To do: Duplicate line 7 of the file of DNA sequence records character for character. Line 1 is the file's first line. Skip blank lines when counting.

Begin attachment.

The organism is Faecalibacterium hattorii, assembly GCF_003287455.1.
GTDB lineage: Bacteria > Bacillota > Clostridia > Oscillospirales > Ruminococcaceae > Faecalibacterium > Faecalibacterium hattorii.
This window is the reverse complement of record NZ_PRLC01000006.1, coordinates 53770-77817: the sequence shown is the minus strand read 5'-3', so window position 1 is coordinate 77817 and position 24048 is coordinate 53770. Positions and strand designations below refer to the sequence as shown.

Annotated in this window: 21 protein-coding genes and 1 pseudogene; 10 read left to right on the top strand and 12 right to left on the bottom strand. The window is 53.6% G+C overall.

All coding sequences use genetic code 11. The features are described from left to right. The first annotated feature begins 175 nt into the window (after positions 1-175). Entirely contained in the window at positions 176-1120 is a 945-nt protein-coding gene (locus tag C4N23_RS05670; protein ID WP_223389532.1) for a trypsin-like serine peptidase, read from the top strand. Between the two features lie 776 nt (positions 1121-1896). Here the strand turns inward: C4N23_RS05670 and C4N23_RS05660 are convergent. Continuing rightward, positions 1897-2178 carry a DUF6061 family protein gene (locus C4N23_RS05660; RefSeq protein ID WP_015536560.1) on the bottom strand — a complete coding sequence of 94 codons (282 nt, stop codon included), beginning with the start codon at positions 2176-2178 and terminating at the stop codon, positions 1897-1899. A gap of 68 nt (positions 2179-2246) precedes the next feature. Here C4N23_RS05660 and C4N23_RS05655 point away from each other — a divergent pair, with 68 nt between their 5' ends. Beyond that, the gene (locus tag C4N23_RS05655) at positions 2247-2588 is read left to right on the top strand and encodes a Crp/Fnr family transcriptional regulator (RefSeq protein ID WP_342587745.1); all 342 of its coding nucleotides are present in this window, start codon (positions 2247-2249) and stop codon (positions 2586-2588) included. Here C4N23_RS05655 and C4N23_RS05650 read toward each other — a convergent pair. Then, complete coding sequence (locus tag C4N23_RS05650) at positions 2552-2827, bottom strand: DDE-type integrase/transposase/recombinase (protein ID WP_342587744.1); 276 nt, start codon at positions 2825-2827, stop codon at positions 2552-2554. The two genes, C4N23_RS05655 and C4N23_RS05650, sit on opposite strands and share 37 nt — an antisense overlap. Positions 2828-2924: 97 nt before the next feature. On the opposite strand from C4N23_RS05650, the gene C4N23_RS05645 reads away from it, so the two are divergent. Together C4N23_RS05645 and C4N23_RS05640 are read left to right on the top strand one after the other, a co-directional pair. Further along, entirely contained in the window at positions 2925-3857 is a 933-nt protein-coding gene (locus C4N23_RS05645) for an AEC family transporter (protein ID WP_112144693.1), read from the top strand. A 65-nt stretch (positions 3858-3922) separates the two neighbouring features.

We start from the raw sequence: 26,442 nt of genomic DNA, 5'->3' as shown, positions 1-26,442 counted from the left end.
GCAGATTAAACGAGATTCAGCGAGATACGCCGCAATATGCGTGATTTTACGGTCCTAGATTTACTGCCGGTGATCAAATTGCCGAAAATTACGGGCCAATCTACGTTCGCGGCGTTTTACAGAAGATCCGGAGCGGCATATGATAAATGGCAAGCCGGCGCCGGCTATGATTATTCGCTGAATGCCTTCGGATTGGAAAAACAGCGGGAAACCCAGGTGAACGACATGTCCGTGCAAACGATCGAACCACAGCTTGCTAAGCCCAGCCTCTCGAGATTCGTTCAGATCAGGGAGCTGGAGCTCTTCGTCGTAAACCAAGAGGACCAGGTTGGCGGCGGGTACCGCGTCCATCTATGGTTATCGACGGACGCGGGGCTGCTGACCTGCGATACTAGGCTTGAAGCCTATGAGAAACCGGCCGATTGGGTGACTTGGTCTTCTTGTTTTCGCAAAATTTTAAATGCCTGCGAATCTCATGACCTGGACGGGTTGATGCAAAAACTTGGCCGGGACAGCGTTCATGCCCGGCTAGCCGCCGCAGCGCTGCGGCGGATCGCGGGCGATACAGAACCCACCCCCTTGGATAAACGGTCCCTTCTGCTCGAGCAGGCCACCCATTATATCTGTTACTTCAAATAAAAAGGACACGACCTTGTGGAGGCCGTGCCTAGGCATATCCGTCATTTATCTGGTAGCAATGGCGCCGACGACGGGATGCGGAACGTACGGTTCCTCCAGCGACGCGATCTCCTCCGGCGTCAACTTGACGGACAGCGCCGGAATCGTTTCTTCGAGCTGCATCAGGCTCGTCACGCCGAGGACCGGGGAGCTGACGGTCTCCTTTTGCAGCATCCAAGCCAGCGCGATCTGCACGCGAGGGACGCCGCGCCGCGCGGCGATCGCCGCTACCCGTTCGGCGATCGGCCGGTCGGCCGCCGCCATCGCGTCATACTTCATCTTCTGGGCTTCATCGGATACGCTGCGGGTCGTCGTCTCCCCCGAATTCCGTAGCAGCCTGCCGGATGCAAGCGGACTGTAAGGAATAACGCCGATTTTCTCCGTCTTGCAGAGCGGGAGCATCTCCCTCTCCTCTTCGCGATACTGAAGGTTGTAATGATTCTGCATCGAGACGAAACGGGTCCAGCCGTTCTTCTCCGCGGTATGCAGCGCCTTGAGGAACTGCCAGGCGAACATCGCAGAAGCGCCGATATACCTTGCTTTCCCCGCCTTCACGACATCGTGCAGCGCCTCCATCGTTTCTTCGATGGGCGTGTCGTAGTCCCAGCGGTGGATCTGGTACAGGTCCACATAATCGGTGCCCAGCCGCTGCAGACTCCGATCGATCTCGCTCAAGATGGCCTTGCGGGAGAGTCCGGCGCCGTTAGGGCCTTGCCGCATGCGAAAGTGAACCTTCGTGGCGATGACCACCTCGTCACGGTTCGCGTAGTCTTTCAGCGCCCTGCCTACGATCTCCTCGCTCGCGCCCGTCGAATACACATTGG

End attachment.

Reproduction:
GCAGATTAAACGAGATTCAGCGAGATACGCCGCAATATGCGTGATTTTACGGTCCTAGATTTACTGCCGGTGATCAAATTGCCGAAAATTACGGGCCAATCTACGTTCGCGGCGTTTTACAGAAGATCCGGAGCGGCATATGATAAATGGCAAGCCGGCGCCGGCTATGATTATTCGCTGAATGCCTTCGGATTGGAAAAACAGCGGGAAACCCAGGTGAACGACATGTCCGTGCAAACGATCGAACCACAGCTTGCTAAGCCCAGCCTCTCGAGATTCGTTCAGATCAGGGAGCTGGAGCTCTTCGTCGTAAACCAAGAGGACCAGGTTGGCGGCGGGTACCGCGTCCATCTATGGTTATCGACGGACGCGGGGCTGCTGACCTGCGATACTAGGCTTGAAGCCTATGAGAAACCGGCCGATTGGGTGACTTGGTCTTCTTGTTTTCGCAAAATTTTAAATGCCTGCGAATCTCATGACCTGGACGGGTTGATGCAAAAACTTGGCCGGGACAGCGTTCATGCCCGGCTAGCCGCCGCAGCGCTGCGGCGGATCGCGGGCGATACAGAACCCACCCCCTTGGATAAACGGTCCCTTCTGCTCGAGCAGGCCACCCATTATATCTGTTACTTCAAATAAAAAGGACACGACCTTGTGGAGGCCGTGCCTAGGCATATCCGTCATTTATCTGGTAGCAATGGCGCCGACGACGGGATGCGGAACGTACGGTTCCTCCAGCGACGCGATCTCCTCCGGCGTCAACTTGACGGACAGCGCCGGAATCGTTTCTTCGAGCTGCATCAGGCTCGTCACGCCGAGGACCGGGGAGCTGACGGTCTCCTTTTGCAGCATCCAAGCCAGCGCGATCTGCACGCGAGGGACGCCGCGCCGCGCGGCGATCGCCGCTACCCGTTCGGCGATCGGCCGGTCGGCCGCCGCCATCGCGTCATACTTCATCTTCTGGGCTTCATCGGATACGCTGCGGGTCGTCGTCTCCCCCGAATTCCGTAGCAGCCTGCCGGATGCAAGCGGACTGTAAGGAATAACGCCGATTTTCTCCGTCTTGCAGAGCGGGAGCATCTCCCTCTCCTCTTCGCGATACTGAAGGTTGTAATGATTCTGCATCGAGACGAAACGGGTCCAGCCGTTCTTCTCCGCGGTATGCAGCGCCTTGAGGAACTGCCAGGCGAACATCGCAGAAGCGCCGATATACCTTGCTTTCCCCGCCTTCACGACATCGTGCAGCGCCTCCATCGTTTCTTCGATGGGCGTGTCGTAGTCCCAGCGGTGGATCTGGTACAGGTCCACATAATCGGTGCCCAGCCGCTGCAGACTCCGATCGATCTCGCTCAAGATGGCCTTGCGGGAGAGTCCGGCGCCGTTAGGGCCTTGCCGCATGCGAAAGTGAACCTTCGTGGCGATGACCACCTCGTCACGGTTCGCGTAGTCTTTCAGCGCCCTGCCTACGATCTCCTCGCTCGCGCCCGTCGAATACACATTGG